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X-raying the team

The category: WorldWork Blog, Trust, Multi-cultural teams, Remote Working

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Reading Time: 4 minutes

The bank had grown from a network of local retail branches in a European country to a fast-growing financial services group in key regions of the World, including Latin America, Asia and Europe.


The team was 15 people with ultimate responsibility for the profitability of regional markets and for key group-wide functions such as IT, Finance and HR. They ‘met’ several times a year virtually, and at least once, face to face. Some were on the Main Board but, effectively, this was the Executive Committee running the business day-to-day. They discussed a wide range of topics and recently included global talent management on the agenda…

Between them they spoke several Asian languages plus Spanish, French, Portuguese, Dutch and German; the common language was English. About half were expatriates and the rest locally recruited. The team was set up 5 years ago and had doubled in size. There was no ‘chair’ or leader: it relied on a collegiate approach.


Dominique, the head of HR, and Fons, VP Finance were having a working dinner with Nelson, the COO of Brazil-based in São Paulo. It wasn’t going well. “You take one of my key people and put a big chunk of my profit totally at risk”, exploded Nelson. “How does this make sense? How can I trust succession planning if you use it at HQ to steal my best talent?” The group succession plan that they had all signed off had identified the Brazilian COO Retail as a rising star. The plan was to second her to Frankfurt for 2-3 years to groom her for a key position at Group HQ. This was the first time Nelson had heard about the plan.


However, it wasn’t the first time Dominique had felt despair about the way the global team now operated: misunderstandings, concealing the truth and unpleasant arguments had become normal. Nobody seemed to trust anybody now. She decided it was time for radical action. Googling ‘team’ and ‘trust’ brought up lots of links but one caught her eye: WorldWork Ltd. She phoned them and quickly got a meeting. They explained how their TTI – Team Trust Indicator – worked. Dominique felt that this was an objective way to try to address what was going wrong – and put it right. She phoned each team member, explaining her proposal, and then WorldWork sent all 15 a confidential questionnaire to complete online. One of their face-to-face sessions was coming up – and this was the only item on the agenda.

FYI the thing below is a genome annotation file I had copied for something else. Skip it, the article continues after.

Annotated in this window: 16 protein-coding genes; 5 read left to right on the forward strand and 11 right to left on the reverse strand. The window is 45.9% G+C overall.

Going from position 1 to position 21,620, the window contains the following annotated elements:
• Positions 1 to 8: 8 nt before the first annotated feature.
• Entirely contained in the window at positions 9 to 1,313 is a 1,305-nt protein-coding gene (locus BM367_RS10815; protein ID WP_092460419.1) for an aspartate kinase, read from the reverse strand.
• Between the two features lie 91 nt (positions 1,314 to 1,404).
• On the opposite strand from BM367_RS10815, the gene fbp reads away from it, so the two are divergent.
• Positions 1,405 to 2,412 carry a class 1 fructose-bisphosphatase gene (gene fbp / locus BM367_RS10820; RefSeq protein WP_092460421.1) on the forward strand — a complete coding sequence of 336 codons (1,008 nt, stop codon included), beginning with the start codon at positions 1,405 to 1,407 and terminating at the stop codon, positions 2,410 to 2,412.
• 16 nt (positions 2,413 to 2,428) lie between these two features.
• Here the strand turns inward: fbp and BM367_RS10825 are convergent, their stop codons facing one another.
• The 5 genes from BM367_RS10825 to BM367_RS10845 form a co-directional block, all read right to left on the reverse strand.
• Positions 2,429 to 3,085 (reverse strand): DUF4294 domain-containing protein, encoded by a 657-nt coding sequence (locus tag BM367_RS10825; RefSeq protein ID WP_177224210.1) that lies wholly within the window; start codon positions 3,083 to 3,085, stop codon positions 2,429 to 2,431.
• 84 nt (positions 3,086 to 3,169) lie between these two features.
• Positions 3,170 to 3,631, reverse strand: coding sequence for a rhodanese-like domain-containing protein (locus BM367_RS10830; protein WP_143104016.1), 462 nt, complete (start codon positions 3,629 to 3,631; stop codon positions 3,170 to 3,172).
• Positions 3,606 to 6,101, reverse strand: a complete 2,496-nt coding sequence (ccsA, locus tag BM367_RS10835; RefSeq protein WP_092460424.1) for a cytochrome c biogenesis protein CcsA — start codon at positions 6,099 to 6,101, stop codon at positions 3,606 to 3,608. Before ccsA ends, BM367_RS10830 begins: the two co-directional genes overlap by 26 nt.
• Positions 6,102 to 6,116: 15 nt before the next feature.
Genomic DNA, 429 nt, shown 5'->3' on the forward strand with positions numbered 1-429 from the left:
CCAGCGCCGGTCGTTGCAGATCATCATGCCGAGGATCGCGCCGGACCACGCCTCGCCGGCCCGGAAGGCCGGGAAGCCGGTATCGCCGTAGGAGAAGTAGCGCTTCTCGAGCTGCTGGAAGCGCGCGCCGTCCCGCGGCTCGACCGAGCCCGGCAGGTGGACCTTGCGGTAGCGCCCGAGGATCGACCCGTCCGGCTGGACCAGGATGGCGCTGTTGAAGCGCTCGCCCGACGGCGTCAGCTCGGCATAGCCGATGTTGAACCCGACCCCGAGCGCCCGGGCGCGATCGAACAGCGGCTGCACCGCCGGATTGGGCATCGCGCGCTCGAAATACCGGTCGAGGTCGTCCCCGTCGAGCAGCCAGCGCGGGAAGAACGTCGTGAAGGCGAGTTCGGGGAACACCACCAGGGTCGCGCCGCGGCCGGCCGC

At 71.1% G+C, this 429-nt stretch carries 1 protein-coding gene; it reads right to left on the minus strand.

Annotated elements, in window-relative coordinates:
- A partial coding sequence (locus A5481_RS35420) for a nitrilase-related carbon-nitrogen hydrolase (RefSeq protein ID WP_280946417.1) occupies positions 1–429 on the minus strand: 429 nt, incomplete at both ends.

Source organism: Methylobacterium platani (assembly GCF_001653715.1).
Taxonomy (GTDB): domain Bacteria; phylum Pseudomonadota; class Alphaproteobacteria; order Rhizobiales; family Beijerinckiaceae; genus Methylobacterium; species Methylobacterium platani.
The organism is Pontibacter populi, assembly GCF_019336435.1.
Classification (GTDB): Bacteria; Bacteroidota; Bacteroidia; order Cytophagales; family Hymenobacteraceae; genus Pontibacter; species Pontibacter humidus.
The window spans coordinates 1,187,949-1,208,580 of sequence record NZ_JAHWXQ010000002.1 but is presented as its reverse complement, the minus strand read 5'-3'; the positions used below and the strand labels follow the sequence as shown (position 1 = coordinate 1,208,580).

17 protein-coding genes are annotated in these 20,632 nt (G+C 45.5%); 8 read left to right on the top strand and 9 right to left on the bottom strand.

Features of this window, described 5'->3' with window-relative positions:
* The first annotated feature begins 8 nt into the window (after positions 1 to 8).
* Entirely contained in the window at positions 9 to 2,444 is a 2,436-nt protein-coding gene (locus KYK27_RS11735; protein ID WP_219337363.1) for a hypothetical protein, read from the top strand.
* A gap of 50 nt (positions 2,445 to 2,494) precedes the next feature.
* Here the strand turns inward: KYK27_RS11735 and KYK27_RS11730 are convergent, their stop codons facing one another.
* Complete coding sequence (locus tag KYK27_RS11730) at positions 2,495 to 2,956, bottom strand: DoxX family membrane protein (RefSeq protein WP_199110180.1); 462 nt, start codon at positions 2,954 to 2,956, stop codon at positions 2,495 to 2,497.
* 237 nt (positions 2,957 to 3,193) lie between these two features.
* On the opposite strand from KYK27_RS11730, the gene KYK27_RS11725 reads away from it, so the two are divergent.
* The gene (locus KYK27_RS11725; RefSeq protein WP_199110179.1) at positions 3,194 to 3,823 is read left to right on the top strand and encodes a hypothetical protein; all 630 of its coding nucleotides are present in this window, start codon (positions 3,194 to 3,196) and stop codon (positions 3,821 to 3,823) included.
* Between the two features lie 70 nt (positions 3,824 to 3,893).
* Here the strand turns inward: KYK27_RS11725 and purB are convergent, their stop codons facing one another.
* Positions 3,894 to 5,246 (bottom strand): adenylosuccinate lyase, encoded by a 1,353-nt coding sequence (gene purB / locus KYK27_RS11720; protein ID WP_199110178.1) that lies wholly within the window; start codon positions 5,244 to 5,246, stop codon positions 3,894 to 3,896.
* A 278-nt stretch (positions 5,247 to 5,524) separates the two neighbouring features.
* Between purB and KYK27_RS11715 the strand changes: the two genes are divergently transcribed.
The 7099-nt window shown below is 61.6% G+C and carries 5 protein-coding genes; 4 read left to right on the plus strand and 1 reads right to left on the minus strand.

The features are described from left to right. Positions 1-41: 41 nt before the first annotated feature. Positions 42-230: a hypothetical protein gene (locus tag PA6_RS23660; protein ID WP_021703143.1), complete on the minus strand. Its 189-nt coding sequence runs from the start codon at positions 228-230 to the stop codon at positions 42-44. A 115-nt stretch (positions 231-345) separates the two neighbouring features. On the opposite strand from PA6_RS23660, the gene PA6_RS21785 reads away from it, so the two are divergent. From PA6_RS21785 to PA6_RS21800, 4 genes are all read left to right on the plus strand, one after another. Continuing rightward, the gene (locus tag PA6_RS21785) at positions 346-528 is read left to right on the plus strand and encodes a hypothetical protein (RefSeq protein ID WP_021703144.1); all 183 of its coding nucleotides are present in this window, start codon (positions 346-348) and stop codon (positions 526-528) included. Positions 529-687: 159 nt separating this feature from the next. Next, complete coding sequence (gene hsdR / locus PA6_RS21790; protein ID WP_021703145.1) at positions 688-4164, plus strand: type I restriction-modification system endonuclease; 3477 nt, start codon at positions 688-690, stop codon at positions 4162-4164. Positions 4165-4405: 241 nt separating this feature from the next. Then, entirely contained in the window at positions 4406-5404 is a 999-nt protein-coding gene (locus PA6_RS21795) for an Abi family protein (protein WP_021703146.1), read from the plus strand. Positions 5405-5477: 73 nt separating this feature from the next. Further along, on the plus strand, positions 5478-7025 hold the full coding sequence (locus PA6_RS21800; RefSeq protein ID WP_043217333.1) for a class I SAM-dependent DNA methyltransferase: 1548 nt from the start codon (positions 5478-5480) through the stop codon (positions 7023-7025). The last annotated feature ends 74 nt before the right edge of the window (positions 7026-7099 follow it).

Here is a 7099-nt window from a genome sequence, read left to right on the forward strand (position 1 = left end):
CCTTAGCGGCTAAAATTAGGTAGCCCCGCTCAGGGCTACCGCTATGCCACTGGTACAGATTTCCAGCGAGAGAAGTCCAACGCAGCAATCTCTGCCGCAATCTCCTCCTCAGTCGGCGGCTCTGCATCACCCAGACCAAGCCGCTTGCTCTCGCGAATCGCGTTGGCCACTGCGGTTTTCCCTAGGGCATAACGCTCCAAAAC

The boardroom was at the top of the bank’s tower block, looking out across the home city and beyond to the sea and the distant horizon. One could have heard a pin drop. Phones were switched off and all eyes were on Dominique and the WorldWork consultant. They had listened patiently to the consultant explaining how the ITTI works:


“It uses 45 behavioural indicators to find out how important each of these trust criteria is to you as an individual i.e. which are your most important wants. It also works out a rating for what you think you get from your colleagues – the team. The differences between want and get scores on each of the 9 criteria are averaged for the whole team. We look for patterns in these overall gaps as an objective basis for discussing existing levels of trust – and how they might be improved. Obviously, the bigger the gaps, the more you as a team need to focus on them. Your top three – and they are very clear gaps – are Openness with Information, Aligned and Inclusive – in that order”. There was a long silence. Then Fons intervened, “OK, so what does this mean, in practice?”


Figure 1Extract from ITTI Feedback Report


“If you remember”, replied the consultant, “you each had the opportunity to write comments in the questionnaire. Here is a small, unattributed selection:

  • asymmetrical information; different things for different audiences
  • lack of transparency; hidden agendas
  • lack of shared purpose; no common goals
  • pursuing local goals at the expense of global ones
  • lack of interaction outside of formal meetings.”


Dominique led the discussion that followed. At times, it was heated and threatened to spin out of control. Eventually, it cohered around potential action  – and individual responsibilities and contributions. The whole process had been cathartic, but the team emerged re-focused and with fresh energy.


As Max from Djakarta said, “If Dominique hadn’t challenged us to take a long, cool look at ourselves we would have become even more dysfunctional and the team would likely have broken up. The TTI helped us be objective about ourselves. We have a profound change in our markets and we have to take tough decisions about the organization and our people. Yet, for the first time, I feel I can trust my senior colleagues – we are all pulling in the same direction. Now, despite all the hard stuff we have to do, mostly remotely, we can still find time to enjoy interacting with each other and value each others’ contributions.”


The TTI works in a wide range of situations to shine a powerful light on a team in order to improve its performance and effectiveness. International teams present the obvious challenges of differing languages and cultural assumptions. Consultants have found that WorldWork’s TTI is equally powerful for enhancing the performance of mono-cultural teams. This case also demonstrates how ‘virtual working’ can be enhanced


 *This case study is based on a real organization but details have been substantially changed to preserve confidentiality.

–  written by John Keary

APECS Accredited Executive Coach